Autism heroes, such as Temple Grandin, Drs. Martha Herbert, Susan Swedo, Robert Naviaux, Richard Frye, and Jill James are modern medical role models for the next generation. The media, including Forbes, needs to highlight these personalities, rather than obfuscating this important issue with titillating stories and dogmatic posturing.

People who have Parkinson’s disease are not Parkinson’s experts, nor are people with cancer oncology specialists. Lorenzo’s oil is the exception, not the rule. Insiders and outsiders alike, need to embrace those who are doing real work to solve this problem.

The autism community includes a large, diverse population of well-meaning, knowledgeable and competent people. Together, we will understand and conquer this devastating scourge on our youngest constituents.

Wouldn’t it be nice if the media extended a helping hand?

Cali-Vaccination Law

Sunday, July 5th, 2015

Senate Bill 227, mandating childhood vaccinations, will take effect in California in 2016, joining 36 other states that no longer allow an exemption for personal or religious beliefs. Non-compliant families will not be able to use licensed daycare facilities, in-home daycare, private or public preschools, and after-school care programs.

Children who are not up-to-date will be required to home school. Also, the legislature may add any additional vaccines that they deem necessary. Parents are left with few viable alternatives.

Ironically, unvaccinated students with IEPs will still be able to access those programs.
Those with a preexisting personal exemption may continue until the next school year.
Parents requesting a medical exception must provide a physician’s statement that details which ‘shots’ are not OK, and the reason(s) for non-compliance.

The Government Doesn’t Always Get it Right
According to the Innocence Project, 330 post-conviction DNA exonerations have occurred since 1989. Twenty people were on death row and the average length of time served per exoneree was 14 years. Whoops.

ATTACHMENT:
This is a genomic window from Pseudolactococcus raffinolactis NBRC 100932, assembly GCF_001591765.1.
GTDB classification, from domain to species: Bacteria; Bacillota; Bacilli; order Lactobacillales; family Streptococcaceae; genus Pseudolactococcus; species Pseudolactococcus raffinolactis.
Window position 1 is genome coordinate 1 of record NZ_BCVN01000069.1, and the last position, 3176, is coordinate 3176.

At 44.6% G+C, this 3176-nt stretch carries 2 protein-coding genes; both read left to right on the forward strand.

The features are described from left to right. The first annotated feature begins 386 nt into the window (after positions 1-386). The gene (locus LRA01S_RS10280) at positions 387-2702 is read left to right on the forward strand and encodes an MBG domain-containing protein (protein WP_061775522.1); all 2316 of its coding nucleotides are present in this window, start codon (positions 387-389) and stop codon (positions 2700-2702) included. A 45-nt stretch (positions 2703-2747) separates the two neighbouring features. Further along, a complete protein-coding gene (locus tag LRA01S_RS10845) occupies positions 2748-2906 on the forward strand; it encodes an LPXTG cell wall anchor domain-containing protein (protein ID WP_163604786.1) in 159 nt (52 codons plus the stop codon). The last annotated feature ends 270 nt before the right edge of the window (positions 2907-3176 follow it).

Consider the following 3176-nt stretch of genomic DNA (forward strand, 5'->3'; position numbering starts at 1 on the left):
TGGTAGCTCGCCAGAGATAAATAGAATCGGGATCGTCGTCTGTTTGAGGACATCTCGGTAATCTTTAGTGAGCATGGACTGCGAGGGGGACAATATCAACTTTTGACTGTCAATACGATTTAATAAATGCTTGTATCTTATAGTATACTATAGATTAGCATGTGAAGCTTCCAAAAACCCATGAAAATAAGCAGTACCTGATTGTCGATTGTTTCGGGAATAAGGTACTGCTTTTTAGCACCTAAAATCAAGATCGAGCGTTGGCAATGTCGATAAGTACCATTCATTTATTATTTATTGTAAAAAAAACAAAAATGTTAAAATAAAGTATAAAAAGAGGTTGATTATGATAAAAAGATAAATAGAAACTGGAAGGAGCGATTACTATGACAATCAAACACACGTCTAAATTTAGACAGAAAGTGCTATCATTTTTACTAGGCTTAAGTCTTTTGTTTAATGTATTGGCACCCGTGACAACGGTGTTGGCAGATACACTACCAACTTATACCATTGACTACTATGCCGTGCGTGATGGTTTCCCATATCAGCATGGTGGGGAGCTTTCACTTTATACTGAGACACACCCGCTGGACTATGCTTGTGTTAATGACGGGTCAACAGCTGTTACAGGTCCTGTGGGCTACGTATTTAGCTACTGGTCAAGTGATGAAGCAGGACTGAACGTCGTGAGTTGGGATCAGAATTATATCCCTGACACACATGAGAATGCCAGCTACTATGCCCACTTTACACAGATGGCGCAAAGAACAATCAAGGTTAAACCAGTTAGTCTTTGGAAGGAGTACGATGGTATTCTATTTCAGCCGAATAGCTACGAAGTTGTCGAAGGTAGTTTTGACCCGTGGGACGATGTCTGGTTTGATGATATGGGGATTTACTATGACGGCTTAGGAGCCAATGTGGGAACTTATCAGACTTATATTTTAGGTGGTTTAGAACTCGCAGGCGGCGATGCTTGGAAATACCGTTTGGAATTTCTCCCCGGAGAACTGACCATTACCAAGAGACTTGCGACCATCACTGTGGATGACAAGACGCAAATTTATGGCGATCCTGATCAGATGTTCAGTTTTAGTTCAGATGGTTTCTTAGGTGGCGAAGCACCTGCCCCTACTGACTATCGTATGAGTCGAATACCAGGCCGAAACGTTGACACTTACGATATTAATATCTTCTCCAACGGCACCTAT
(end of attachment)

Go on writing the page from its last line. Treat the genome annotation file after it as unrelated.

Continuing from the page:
The CDC keeps dropping the ball with the flu vaccines. After admitting that the 2015 ‘shot’ is ineffective, as in previous years, the universal message given to the public from the government and mainstream media was to “get the flu shot anyway.” There is evidence that some flu vaccines could make things worse.
As demonstrated in the case of antibiotic overuse, the FDA can’t regulate even when scientific research is convincing. Important practical issues, such as incorrect vaccine labelling and storage have never been adequately addressed.

Future studies may identify specific individuals, such as those with genetic Copy Number Variations, G-I, and immune system difficulties, who are susceptible to vaccine injury. Differences have recently been identified regarding the effects of medications on men vs. women, infants vs. adults, and there are now even individualized chemo treatments. In medicine, one size does not fit all.

The herd has been protected so far.
Even though the number of cases increased sharply in 2014, there were still less than 700 reported measles and 1150 mumps cases. Many patients had  previously been vaccinated, or were too young to get a shot. Worldwide, there were ~ 400 cases of polio reported in 2013. Working together (mutually beneficial relationships), drug companies and governments have done a fairly effective job.
With CDC surveillance and public health reporting, outbreaks can be detected using appropriate testing with inoculations to avert tragedy.

Based on an incidence of 1/68 children, the number of patients with autism equalled nearly 60,000 in the US.

There doesn’t seem to a great deal of wiggle room for parents who remain convinced that an inoculation altered the course for their typically developing child. Does a previous child with autism after a shot count? How about those who are already not developing normally? Many children have fevers and diarrhea following a vaccination, so that is significant. Should febrile seizures be a concern? Does a child with Tuberous Sclerosis who does not show signs of autism (yet) count?

An already elevated titer against a disease seems to be a contraindication to revaccination. There are patients with high or low white blood cell counts, so this might become a possible possible temporary exemption.

Finding a physician willing to assist in the process is one part of the journey. Crossing t’s and dotting i’s to adhere to regulations will take time for already-resource strapped families.

The change in the law is a knee-jerk reaction based on inadequate scientific information, conflicts of interest from those who are supposed to be protecting us, and presents an unnecessary barrier for thoughtful, intelligent, concerned parents.

For many parents, homeschool dot-coms may be the most preferable alternative.